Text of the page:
Back to becoming a college student… This week I learned I was accepted to begin in the summer session, met with an academic advisor, registered for a class (no science classes were available, darnit, nor were any Gen Ed classes available in the classroom, only online), cleared my account in the business office, filled out the dreaded FAFSA, got my ID card, met with the Office of Disability Services, and finished getting school supplies and NCTC swag.

About that last meeting… The staff told me that for the mood disorder I am eligible for double the amount of time for tests, an alternative testing location (The Testing Center), help with taking notes, the use of a recording device in class, and a reserved spot wherever I need in the classroom. Those may all be helpful – especially since I’m probably not as good at taking notes anymore – but what I really might need is excused absences and late homework if my mood flips out again and I’m not functioning well anymore. Apparently my doctor or therapist would have to state that I will miss class or be late with homework, not just keep it as possible. So accommodations are possible. Just need the documentation.

I wasn’t sure I wanted to ask for accommodation. Would I end up being known among the faculty for my disability only, the bipolar and anxiety student, instead of the curious and dedicated student who returned to take science classes? Then I remembered you, my dear readers, and that I am open and vulnerable about my bipolar experiences on the internet, for heaven’s sake. Maybe I can be the bipolar and anxiety student who succeeded, or at least tried!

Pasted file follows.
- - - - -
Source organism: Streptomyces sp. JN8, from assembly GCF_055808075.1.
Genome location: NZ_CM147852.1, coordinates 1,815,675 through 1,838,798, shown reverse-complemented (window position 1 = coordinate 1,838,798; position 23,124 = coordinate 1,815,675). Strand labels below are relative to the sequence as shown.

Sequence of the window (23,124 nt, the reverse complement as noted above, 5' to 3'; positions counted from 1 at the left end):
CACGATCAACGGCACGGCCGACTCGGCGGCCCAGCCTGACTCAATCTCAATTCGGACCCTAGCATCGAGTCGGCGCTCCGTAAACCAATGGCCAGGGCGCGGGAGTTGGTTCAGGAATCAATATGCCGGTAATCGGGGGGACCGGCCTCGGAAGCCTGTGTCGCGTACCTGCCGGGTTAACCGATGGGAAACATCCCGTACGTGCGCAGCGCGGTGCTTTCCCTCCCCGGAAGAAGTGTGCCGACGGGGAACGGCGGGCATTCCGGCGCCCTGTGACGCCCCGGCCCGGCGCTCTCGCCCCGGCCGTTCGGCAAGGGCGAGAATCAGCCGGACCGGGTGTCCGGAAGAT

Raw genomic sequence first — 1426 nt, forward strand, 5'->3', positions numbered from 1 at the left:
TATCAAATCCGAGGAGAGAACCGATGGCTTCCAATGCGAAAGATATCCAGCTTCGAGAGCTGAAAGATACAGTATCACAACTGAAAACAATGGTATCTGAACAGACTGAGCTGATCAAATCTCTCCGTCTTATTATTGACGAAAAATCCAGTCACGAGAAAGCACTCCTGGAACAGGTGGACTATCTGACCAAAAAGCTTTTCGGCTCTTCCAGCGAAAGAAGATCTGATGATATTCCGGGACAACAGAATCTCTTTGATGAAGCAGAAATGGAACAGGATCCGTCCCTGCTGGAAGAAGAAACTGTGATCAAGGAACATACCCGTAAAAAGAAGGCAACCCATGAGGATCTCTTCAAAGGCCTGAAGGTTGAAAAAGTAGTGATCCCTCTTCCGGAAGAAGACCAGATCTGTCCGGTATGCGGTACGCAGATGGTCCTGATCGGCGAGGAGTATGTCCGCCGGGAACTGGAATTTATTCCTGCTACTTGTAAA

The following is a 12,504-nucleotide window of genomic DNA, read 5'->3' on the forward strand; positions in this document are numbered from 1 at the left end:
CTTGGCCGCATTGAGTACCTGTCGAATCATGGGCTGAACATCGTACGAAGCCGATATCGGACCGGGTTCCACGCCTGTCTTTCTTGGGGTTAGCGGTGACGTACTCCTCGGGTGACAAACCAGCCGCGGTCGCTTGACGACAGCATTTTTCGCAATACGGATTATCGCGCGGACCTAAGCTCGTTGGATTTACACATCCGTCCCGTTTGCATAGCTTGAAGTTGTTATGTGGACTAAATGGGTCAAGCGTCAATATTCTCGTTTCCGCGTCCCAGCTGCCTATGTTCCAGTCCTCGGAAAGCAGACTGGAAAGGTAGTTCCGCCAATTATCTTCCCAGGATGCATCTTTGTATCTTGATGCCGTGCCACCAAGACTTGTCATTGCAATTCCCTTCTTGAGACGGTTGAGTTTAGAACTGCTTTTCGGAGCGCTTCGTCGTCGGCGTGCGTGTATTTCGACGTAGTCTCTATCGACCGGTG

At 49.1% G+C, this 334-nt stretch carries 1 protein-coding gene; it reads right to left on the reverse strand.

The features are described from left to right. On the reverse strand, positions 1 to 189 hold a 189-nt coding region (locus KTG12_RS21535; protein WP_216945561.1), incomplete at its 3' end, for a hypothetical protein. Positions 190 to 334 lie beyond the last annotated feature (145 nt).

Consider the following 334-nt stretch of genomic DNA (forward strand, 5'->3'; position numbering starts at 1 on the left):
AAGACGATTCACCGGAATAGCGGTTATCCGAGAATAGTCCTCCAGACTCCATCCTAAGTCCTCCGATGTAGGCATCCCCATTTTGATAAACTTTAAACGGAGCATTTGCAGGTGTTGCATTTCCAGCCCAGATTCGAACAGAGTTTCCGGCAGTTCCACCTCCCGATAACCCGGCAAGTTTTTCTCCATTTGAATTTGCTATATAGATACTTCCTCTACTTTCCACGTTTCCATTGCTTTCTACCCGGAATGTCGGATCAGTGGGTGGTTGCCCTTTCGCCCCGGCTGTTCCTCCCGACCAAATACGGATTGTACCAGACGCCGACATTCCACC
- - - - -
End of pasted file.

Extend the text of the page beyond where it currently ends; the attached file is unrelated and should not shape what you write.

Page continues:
A Month of Me

Who am I in this new mental state? I really don’t know! I had my last ECT a month ago, a Month Ago! My mood is stable; my thoughts about death and suicide are not. They continue to come and go, intense sometimes, fleeting at others. I deal with them with some ACT (Acceptance and Commitment Therapy ) coping skills my therapist has me using. Sometimes those work to bring down my anxiety and miserableness. And sometimes not so much. He likes that I report back on how much skills work or not. I just want the thoughts to stop! But they don’t.

Along with a mood that is in the middle – neither depressed nor manic – I have energy to get out of bed in the morning, and energy for each day. I’ve even somehow managed to stop waiting for the other shoe to drop, that I’ll end up in a suicidal depression again and end up in the hospital. I have optimism and hope for the future and hope that I can accomplish a goal set in the future. In a week I’m doing a training to be a facilitator for NAMI Connection support groups. Starting next week I will be the short-term facilitator of a small group I’m in. In May I’m going to walk in the NAMIWalks 5K, which means training and fundraising for the next 3 months. AND I applied to the community college near me to take a bunch of science classes I never got to take during my college years. The first class starts in June, and there are several things to do before then.

Besides these plans I’ve made, I’m also currently on vacation in Chicago and its polar vortex, visiting friends and my old stomping grounds. My mood has remained calm despite a change in my return flight, cancelled plans and the weird memories. Yup, weird memories. I lost most of the geography of this area in the ECT, but it started coming back after seeing the routes I used to take. Places I used to go don’t have very many personal memories. And where I live now has very few personal memories as well. I’m almost only living in the moment, like a cat. (Yay! A cat!)

What have I discovered about myself in this month of… competency, flexibility, stability? First, I’m learning to trust myself to hold a steady mood, despite thoughts that scare and annoy and aggravate. Second, I now know that part of the reason I’m doing better is because I have housemates. I know I can’t live alone. Where I will live or move is up in the air, but many wise people have advised that I spend some time adjusting to this new phase before making big changes. Third, I’m recognizing the traits and values that make me, me. Compassion, justice, volunteerism, friendship, for a start.